Teenage Prayers is a band from my days in college radio in Milwaukee. KUMD and KUWS approach the college radio vibe, but in the 1990s, college radio was a thing, and Teenage Prayers was a part of the thing.
And Kyle Wills, formerly of Teenage Prayers, was shopping for records at Globe News not too long ago. Imagine my surprise. Duluth is where cool musicians come to raise families and retire.
About Teenage Prayers, David Banash wrote:
[T]hough I loved the name, the Teenage Prayers sound would turn out to be not a shimmer, but a deep, dirty swell, and it would take me a surprisingly long time to realize that their album Ten Songs is a remarkable work, one of those few perfect albums, a category defined by the likes of the Television’s Marquee Moon or the Beach Boys’ Pet Sounds.
David Banash also wrote:
One can’t really just pick out a representative track, for the [Teenage Prayers] albums really are just that, complete units of sound that grow and develop and move the listener, and it is this depth that gives the lie, or at least the profound irony, to the name the Teenage Prayers.
While you might be misled by the name into thinking that this music is the prayers of teenagers, you finally realize that it is a prayer to that innocence — to the longing, the infinite potential, and the openness of that glorious moment at its best. This is prayer as reflection and meditation, as a sustained longing that goes beyond the two-minutes-thirty-seconds of a pop single. If the Romantic poet William Wordsworth defined a poem as “the spontaneous overflow of powerful feelings from emotions recollected in tranquility,” that would almost fit the Teenage Prayers, save that their recollection of the sounds of soul, the longings of love, and the race with mortality are not tranquil, but rather troubled and wild. Having survived our adolescence, facing a changing world, we still need to reach out to our dreams — not that we might be trapped in the past, lashed to those dreams, but that we might be reborn through our memory, turning to the past to redeem that radical openness in our present as we “walk through every door that swings open” in these amazing sounds. As the Prayers sing it in “Banner Muse,” “Its a way to make her feel less broken / Lashed to a canon of a decade’s worth of unmade dreams / She’s been reborn.” And while these lines aren’t about the Prayers themselves, they might just capture what it is that makes this music so moving.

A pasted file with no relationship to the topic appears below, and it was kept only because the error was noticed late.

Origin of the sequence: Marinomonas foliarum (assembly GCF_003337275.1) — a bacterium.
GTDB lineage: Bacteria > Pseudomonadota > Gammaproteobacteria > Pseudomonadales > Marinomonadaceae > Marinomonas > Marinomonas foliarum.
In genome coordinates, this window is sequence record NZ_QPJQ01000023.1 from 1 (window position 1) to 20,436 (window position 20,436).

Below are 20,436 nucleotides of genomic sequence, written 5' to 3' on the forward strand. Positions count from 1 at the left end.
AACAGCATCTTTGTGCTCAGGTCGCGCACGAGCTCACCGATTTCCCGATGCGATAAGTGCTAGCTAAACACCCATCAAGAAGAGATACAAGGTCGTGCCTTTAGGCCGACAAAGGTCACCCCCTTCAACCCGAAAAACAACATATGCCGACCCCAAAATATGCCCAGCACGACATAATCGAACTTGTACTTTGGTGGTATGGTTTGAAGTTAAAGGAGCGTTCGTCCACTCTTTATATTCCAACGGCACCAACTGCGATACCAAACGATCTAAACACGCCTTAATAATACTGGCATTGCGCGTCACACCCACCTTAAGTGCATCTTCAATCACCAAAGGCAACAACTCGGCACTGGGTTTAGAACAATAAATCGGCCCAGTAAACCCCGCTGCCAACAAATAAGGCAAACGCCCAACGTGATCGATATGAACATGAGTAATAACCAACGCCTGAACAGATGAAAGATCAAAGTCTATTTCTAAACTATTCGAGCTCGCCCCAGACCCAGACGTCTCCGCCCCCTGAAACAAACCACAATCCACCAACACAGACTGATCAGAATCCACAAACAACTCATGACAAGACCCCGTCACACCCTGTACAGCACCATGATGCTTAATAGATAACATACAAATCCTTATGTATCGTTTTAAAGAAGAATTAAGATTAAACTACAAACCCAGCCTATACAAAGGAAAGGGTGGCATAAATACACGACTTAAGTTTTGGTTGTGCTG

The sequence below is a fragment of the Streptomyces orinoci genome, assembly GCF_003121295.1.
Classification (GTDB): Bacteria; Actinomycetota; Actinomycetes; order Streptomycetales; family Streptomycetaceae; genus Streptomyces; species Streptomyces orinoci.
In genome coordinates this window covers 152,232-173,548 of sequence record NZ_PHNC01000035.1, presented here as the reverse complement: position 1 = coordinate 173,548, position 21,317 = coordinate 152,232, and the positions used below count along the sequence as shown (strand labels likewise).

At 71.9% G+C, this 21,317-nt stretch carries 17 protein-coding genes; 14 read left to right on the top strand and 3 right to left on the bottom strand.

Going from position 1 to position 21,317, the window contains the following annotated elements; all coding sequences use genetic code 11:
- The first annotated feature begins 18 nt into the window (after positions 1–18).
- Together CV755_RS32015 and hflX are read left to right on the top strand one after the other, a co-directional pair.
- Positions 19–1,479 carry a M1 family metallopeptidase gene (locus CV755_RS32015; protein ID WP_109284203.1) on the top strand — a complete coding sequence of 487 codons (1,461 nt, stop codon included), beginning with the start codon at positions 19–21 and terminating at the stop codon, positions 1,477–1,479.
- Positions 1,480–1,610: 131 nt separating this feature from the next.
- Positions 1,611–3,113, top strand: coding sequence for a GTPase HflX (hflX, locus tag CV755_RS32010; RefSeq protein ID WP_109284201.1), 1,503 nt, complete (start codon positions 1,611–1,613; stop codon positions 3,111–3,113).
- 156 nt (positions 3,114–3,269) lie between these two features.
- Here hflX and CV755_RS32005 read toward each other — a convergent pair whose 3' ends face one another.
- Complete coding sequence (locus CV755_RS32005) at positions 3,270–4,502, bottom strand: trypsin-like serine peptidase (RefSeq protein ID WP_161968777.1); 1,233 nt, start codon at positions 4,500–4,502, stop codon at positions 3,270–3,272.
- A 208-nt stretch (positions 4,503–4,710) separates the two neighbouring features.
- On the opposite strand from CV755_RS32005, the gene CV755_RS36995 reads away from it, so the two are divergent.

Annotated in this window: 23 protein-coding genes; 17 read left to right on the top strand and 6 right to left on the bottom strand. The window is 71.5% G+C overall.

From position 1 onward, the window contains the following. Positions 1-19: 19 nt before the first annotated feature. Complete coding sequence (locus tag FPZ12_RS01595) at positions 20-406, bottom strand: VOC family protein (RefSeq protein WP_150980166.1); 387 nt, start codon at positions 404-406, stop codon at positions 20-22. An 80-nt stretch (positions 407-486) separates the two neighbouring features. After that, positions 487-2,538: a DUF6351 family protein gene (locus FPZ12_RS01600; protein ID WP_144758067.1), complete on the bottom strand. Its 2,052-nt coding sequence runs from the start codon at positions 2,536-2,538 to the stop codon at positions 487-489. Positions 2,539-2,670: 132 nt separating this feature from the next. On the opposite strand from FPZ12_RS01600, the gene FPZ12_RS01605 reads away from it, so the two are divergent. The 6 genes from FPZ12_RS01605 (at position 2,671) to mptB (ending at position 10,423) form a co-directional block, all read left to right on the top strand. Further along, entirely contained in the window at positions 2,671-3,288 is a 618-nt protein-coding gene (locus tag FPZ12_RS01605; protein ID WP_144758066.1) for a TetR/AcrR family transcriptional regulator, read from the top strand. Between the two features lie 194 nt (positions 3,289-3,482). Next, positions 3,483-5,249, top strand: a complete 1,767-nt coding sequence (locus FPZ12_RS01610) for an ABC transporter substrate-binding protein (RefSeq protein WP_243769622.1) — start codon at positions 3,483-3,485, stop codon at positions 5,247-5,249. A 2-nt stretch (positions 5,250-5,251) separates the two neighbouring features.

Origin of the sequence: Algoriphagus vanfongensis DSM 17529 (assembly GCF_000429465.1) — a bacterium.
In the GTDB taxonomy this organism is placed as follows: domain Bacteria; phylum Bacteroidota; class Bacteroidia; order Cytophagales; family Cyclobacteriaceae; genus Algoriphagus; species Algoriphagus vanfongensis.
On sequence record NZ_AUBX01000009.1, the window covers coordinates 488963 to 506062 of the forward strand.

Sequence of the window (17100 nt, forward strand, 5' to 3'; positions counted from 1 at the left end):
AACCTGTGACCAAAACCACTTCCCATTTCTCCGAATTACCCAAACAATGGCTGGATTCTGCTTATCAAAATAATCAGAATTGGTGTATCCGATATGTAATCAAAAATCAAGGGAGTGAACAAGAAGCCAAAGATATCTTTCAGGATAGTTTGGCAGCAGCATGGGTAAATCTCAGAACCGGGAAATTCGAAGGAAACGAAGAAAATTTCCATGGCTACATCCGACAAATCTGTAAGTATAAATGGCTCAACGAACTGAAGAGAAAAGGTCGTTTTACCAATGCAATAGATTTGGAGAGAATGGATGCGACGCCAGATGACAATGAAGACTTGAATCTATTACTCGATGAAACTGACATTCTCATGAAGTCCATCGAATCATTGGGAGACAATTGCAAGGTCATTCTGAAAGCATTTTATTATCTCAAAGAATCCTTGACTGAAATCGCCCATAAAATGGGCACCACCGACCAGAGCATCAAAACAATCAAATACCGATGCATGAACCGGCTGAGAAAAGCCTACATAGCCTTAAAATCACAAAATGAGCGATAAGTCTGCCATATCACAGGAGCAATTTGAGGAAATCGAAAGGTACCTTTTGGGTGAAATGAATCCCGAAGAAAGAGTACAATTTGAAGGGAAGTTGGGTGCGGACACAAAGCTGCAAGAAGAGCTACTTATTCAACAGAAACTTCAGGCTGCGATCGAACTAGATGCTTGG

Banash had a good time at Teenage Prayers shows:
I chanted and swayed, and I screamed at the top of my voice for them, shouted the lyrics along with them to every song, and by the end drunkenly embraced every member of the band, carried away into that magic circle where, for a moment, I forgot myself and gave over completely, foolishly, and beautifully to the sounds.
Do you think we can get the Duluth contingent of the Teenage Prayers to play out?
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